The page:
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Louisville survey could help develop a community grocery store in an underserved area

The Center for Health Equity is asking people to fill out a survey so it can report the recommendations to Metro Council and determine how to spend $3.5 million.

LOUISVILLE, Ky. — City leaders want to hear from community members about what it is like to get food and groceries in their neighborhoods.

The Center for Health Equity is asking people to fill out a survey so it can report the recommendations to Metro Council and then determine how to spend $3.5 million.  

The survey will help identify challenges when it comes to accessing healthy and affordable food. City leaders will use the responses to decide how to develop a community grocery store in an area that needs it the most. 

"When we want a community grocery we want it to be owned by the community," Nathan Hernandez said who is the treasurer and vice president of Louisville Association for Community Economics. The non-profit created Louisville Community Grocery.

The group posted a 'call to action' on its social media page and website asking its supporters to fill out the survey by deadline so the team can make its vision a reality.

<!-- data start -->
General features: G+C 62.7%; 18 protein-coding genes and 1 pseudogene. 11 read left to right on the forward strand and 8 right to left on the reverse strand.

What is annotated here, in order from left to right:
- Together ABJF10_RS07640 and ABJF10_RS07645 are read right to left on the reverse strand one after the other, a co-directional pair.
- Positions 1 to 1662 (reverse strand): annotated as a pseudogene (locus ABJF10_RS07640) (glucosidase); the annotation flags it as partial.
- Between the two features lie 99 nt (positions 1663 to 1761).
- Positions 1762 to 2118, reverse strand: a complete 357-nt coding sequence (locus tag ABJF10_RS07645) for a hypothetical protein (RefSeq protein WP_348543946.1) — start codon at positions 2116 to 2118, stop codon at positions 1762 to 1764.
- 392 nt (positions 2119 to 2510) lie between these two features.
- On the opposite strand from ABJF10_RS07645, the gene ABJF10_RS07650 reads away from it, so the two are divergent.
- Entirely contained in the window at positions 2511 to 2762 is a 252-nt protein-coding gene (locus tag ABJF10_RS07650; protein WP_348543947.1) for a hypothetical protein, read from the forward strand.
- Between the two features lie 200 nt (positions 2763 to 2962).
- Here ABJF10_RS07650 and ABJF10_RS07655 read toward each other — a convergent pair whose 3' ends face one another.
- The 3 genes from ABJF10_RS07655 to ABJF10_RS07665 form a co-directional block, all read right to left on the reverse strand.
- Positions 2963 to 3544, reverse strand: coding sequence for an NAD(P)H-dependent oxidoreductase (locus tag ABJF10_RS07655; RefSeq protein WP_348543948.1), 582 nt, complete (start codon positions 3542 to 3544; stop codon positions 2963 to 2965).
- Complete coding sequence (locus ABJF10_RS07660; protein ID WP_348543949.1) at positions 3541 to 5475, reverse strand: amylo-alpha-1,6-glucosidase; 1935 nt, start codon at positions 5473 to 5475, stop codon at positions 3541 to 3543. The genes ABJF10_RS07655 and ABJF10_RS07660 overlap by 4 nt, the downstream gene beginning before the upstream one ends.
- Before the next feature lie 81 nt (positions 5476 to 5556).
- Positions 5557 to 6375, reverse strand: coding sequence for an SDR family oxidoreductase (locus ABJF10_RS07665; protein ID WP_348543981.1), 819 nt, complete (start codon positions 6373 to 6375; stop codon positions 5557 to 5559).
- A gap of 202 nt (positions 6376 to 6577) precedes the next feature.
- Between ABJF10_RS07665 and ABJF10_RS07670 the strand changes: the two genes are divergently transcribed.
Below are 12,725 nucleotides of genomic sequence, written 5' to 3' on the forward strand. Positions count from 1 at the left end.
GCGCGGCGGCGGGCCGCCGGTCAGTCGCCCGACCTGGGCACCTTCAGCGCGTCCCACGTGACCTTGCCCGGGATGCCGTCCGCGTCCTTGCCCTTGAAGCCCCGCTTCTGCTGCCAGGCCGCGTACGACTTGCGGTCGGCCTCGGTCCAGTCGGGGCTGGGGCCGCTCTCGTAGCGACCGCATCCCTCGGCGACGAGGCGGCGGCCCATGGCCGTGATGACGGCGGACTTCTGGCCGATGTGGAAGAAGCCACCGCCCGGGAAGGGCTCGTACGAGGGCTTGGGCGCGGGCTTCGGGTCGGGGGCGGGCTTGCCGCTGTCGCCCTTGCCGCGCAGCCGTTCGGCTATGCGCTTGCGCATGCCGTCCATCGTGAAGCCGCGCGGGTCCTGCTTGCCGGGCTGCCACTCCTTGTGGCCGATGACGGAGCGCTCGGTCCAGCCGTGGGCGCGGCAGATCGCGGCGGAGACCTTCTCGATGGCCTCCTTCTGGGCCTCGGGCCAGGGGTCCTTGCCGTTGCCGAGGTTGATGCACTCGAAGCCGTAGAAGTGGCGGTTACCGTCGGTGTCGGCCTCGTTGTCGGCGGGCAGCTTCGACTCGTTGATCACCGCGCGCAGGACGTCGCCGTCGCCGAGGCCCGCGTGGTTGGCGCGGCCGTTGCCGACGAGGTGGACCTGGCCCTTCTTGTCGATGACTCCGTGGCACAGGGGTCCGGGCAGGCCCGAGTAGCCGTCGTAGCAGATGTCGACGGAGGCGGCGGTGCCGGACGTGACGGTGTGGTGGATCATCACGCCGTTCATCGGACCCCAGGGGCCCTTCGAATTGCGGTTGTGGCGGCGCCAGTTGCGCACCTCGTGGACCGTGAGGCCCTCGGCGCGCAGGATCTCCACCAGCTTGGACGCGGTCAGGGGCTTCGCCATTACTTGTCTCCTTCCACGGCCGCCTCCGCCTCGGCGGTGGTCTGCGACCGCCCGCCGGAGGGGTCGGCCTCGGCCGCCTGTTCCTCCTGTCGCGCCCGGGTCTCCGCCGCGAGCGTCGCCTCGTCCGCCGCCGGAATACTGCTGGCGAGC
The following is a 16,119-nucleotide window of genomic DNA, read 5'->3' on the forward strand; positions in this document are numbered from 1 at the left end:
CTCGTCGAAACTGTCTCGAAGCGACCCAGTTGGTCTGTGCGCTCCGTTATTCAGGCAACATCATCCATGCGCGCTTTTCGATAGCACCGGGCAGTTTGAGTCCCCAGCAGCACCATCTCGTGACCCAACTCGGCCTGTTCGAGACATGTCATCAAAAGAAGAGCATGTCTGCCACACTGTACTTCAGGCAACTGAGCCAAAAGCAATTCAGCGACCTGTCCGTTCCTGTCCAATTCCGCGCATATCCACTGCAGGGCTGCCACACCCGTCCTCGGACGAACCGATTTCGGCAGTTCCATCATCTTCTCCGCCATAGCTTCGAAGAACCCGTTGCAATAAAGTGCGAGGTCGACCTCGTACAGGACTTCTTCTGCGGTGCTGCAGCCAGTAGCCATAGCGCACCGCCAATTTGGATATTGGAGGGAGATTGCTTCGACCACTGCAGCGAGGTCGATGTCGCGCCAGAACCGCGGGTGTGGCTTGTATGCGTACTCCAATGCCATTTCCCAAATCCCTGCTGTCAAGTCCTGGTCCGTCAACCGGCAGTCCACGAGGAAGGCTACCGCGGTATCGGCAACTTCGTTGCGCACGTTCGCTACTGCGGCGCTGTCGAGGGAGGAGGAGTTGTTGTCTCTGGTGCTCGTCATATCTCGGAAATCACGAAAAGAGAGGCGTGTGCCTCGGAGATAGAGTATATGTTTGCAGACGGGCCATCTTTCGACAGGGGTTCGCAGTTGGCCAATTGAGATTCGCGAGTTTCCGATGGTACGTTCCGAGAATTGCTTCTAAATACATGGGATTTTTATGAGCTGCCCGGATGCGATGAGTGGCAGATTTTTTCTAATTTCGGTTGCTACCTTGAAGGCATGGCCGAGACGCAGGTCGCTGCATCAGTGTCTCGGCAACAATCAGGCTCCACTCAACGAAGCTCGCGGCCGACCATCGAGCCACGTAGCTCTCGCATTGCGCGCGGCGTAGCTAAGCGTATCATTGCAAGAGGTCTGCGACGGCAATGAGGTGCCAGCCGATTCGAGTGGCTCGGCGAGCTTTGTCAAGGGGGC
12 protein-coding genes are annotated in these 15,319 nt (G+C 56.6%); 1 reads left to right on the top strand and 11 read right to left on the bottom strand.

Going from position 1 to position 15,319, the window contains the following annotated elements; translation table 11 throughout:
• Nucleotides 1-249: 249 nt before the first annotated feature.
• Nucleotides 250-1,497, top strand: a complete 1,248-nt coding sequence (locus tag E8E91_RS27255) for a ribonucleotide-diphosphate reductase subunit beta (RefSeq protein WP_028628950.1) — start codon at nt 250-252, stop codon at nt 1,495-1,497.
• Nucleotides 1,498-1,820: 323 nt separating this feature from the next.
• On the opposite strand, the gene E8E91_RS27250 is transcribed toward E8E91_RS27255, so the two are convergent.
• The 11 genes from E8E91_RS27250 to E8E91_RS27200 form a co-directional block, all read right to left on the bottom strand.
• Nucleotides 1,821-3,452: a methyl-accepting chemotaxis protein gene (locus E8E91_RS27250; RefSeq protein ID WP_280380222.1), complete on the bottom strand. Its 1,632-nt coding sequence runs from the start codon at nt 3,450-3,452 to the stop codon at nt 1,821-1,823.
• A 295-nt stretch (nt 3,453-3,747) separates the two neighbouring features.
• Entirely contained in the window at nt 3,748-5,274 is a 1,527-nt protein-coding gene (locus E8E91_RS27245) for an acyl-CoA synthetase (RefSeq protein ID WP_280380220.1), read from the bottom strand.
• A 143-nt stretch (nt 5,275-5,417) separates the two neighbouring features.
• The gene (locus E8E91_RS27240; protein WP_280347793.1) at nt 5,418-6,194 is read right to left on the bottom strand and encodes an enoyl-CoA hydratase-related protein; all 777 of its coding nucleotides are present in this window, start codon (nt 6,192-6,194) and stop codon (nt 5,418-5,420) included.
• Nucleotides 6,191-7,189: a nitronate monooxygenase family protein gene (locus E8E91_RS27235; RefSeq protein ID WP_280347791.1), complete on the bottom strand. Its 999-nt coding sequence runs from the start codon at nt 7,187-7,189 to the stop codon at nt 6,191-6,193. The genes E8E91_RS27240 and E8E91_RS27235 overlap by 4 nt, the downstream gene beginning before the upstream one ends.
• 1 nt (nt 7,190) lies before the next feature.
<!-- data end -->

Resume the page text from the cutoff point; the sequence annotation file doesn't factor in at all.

"We're creating a cooperative grocery store where people buy shares in the grocery, they become owners, the owners elect the board, the board sets the strategic plan and business plan for the grocery," Hernandez said. 

Metro Council had set aside $3.5 million in grant money for a community grocery in the city. Hernandez said he and his team were under the impression the money would be going to their project.

"When they were voting on it we thought it was going to go to us," Hernandez said. "I mean the name of the budget item was literally Louisville Community Grocery and that's our name so we thought it was going to us."

Public Health and Wellness said the money would support the development and operation of a grocery in an area undeserved by existing operations, to promote job creation and community health. 

Metro Council president David James said there was some confusion in the language.

"I thought it meant for the project...but I apparently was the only council person that thought that so now the health department is looking at proposals at how to best allocate that fund to create a community grocery store here in Louisville," James said. "Once they get their proposal together they will come back to the council and the council will vote yes or no on that typical proposal."

Hernandez said he is still confident in his team and is asking supporters to help them secure the grant.

"Our proposal is really strong," Hernandez said. "We have over 20 years of experience with our leadership team of working in food justice."

To learn more about the survey and ways to submit recommendations, click here.

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